Exploring virtual and abstract methods in C#

Take advantage of abstract methods in C# to force the subclasses to have implementations

Virtual and Abstract methods

Virtual and Abstract methods

The C# programming language provides support for both virtual and abstract methods, each of which has distinct advantages. You use virtual methods to implement late binding, whereas abstract methods enable you to force the subclasses of the type to have the method explicitly overridden. In this post, I will present a discussion on both virtual and abstract methods and when they should be used.

A virtual method is one that is declared as virtual in the base class. A method is declared as virtual by specifying the keyword "virtual" in the method signature. A virtual method may or may not have a return type. Virtual methods allow subclasses of the type to override the method. They are used to implement run time polymorphism or late binding. It should be noted that virtual or abstract members of a class cannot be declared as private. Also, you can have an implementation in a virtual method, i.e., virtual methods can have implementations in them. These implementations can be overridden by the subclasses of the type in which the virtual method has been defined.

MSDN states: "The virtual keyword is used to modify a method, property, indexer, or event declaration and allow for it to be overridden in a derived class."

Let's now dig into some code for a better clarity on how virtual methods are used. Refer to the code snippet below.

public class Base
{
public virtual void Test()
{
Console.WriteLine("This is the base version of the virtual method");
}
}
public class Derived : Base
{
public override void Test()
{
Console.WriteLine("This is the derived version of the virtual method");
}
}
The Test() method is declared as virtual in the Base class and is overridden in the Derived class. Note how the virtual keyword is used to declare the method as virtual in the Base class. The virtual keyword is not needed when you override the virtual method in the Derived class.

Now, refer to the code snippet given next that illustrates how virtual methods are called.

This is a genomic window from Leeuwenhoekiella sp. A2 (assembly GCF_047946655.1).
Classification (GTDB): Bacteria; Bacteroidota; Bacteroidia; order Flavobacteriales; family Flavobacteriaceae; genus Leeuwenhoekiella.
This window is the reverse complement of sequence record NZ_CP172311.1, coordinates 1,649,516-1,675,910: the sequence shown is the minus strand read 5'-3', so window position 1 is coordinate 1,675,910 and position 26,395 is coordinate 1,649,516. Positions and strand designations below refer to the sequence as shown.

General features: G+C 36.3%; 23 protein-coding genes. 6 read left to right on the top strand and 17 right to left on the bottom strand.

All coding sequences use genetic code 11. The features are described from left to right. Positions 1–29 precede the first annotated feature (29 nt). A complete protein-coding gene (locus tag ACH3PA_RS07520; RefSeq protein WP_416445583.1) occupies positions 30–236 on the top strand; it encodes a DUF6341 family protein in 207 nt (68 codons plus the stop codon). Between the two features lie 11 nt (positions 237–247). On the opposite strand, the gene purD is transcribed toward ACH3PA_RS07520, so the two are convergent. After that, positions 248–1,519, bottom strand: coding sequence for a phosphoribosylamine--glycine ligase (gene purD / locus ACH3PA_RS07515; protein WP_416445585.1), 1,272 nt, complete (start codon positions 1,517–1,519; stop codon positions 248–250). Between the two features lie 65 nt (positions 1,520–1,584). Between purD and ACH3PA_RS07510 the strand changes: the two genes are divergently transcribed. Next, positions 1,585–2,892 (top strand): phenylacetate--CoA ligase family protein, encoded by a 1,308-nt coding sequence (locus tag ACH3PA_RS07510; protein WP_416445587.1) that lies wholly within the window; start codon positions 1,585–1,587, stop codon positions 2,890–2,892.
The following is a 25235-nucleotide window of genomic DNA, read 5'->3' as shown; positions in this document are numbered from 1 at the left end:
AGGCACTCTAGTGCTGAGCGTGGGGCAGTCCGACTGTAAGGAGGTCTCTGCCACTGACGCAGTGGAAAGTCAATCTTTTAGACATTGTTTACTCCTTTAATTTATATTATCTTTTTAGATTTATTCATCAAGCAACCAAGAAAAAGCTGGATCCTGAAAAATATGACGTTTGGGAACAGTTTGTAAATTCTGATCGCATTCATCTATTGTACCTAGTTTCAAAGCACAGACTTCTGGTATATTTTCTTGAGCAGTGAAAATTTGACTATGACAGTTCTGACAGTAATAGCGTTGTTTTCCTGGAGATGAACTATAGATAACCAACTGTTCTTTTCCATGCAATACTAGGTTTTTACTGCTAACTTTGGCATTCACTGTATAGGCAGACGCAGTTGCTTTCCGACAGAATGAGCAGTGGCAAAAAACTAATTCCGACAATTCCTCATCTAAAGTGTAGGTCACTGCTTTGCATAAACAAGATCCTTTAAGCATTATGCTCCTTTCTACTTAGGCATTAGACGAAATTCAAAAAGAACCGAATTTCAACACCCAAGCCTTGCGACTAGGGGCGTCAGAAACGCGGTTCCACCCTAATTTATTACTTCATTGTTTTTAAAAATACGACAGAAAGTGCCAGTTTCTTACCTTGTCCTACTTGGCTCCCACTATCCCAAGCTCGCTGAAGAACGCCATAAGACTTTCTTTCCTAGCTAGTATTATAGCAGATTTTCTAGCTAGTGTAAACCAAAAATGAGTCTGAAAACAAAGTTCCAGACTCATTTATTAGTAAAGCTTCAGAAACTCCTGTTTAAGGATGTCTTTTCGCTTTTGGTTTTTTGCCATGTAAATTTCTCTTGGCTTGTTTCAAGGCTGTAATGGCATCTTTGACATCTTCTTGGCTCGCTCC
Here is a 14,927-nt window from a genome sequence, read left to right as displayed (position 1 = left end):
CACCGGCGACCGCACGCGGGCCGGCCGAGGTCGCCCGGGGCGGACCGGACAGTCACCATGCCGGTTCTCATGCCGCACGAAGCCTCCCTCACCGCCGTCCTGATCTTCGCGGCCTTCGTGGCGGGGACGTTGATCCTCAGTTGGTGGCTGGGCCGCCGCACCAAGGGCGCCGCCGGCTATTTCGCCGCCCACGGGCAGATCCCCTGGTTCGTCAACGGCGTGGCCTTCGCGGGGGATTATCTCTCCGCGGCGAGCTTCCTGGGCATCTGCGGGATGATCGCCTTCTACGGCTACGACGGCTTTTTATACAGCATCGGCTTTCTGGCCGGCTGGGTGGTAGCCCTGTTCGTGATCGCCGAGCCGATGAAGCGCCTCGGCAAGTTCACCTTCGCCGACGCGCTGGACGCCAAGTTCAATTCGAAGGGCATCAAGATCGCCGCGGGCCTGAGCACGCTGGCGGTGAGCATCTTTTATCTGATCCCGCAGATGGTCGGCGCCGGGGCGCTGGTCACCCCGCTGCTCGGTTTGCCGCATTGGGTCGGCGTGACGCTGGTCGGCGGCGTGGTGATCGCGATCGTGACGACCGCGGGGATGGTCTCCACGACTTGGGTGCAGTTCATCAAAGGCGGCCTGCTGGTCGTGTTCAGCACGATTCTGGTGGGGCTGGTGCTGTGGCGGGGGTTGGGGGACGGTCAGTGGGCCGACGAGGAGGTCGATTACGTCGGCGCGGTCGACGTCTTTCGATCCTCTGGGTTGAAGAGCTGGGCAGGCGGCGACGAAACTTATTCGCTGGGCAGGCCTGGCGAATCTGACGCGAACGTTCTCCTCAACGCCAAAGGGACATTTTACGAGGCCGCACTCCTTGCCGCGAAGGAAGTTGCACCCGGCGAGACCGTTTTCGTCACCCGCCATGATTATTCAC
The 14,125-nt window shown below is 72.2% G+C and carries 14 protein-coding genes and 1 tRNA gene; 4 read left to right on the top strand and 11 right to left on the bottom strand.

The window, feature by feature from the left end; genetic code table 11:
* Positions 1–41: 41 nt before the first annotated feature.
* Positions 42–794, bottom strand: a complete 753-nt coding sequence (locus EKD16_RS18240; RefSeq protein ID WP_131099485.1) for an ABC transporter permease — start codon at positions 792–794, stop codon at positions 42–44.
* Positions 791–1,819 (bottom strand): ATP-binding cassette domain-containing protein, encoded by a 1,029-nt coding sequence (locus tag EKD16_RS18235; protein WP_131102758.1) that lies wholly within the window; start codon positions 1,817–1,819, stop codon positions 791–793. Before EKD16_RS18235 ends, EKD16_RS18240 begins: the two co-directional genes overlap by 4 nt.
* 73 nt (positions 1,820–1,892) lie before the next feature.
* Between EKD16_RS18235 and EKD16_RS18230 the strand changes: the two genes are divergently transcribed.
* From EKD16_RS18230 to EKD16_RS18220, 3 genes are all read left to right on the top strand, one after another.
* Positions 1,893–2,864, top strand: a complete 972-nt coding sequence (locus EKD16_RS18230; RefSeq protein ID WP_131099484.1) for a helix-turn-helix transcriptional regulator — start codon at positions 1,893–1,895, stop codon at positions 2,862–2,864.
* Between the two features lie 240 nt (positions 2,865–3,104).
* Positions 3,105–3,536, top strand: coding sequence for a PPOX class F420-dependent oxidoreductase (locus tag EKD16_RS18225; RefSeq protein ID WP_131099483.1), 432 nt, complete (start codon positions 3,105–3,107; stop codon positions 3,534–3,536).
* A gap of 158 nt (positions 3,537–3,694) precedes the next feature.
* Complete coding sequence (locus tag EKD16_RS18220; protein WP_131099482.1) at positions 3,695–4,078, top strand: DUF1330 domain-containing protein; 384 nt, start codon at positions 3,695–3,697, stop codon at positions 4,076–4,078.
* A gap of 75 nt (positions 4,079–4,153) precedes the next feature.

class Program
{
static void Main()
{
Base baseObj1 = new Base();
baseObj1.Test();
Base baseObj2 = new Derived();
baseObj2.Test();
}
}

Note that two instances of the Base class are created -- baseObj1 and baseObj2. In the first case, the reference object named baseObj1 refers to an instance of the Base class. In the second case, the reference object named baseObj2 refers to an instance of the Derived class. When you execute the code, the first call to the virtual method would display the message "This is the base version of the virtual method" in the console. In the second case, the message "This is the derived version of the virtual method" would be displayed. Why this difference?

In the first case, the type of the reference object baseObj1 is considered -- as it is of Base type, the base version of the virtual method will be called. In the second case, the context of the reference object baseObj2 will be considered and hence the result.

Abstract methods are those that are declared abstract in the base class and cannot have implementations in them, i.e., they cannot have any functionality in them. You can use abstract methods when you would like the method to be overridden forcefully in the derived classes of the type in which the abstract method has been defined. This is enforced at compile time by the compiler. So, if you have declared a method as abstract using the abstract modifier in a base class, the subclasses of this class would have to implement the abstract method failing which the compiler would display an error stating that the derived class hasn't implemented the abstract member. In essence, an abstract method is declared using the abstract keyword in an abstract base class and non-abstract subclasses of this type have to have their own implementation of the abstract method. Abstract methods are also implicitly virtual in nature but you cannot use the virtual keyword when declaring an abstract method. It should be noted that abstract methods can only be declared inside abstract classes.

A typical use of an abstract method is to force overriding of the ToString() or Equals() methods. The following code snippet illustrates how abstract methods are declared in an abstract class named EntityBase.

public abstract class EntityBase
{
public abstract override string ToString();
public abstract override bool Equals(object obj);
}
public class Customer : EntityBase
{
//Implementation code for the abstract methods
}
The EntityBase class is the base type for all entities -- the Customer entity class extends this class and provides implementation for the abstract methods. In essence, all entity classes would provide their own implementation of the ToString() and Equals() methods. No default implementation for these methods are needed in the base class and hence they are marked as abstract. So, method overriding is enforced by declaring the method as abstract in the base class named EntityBase.

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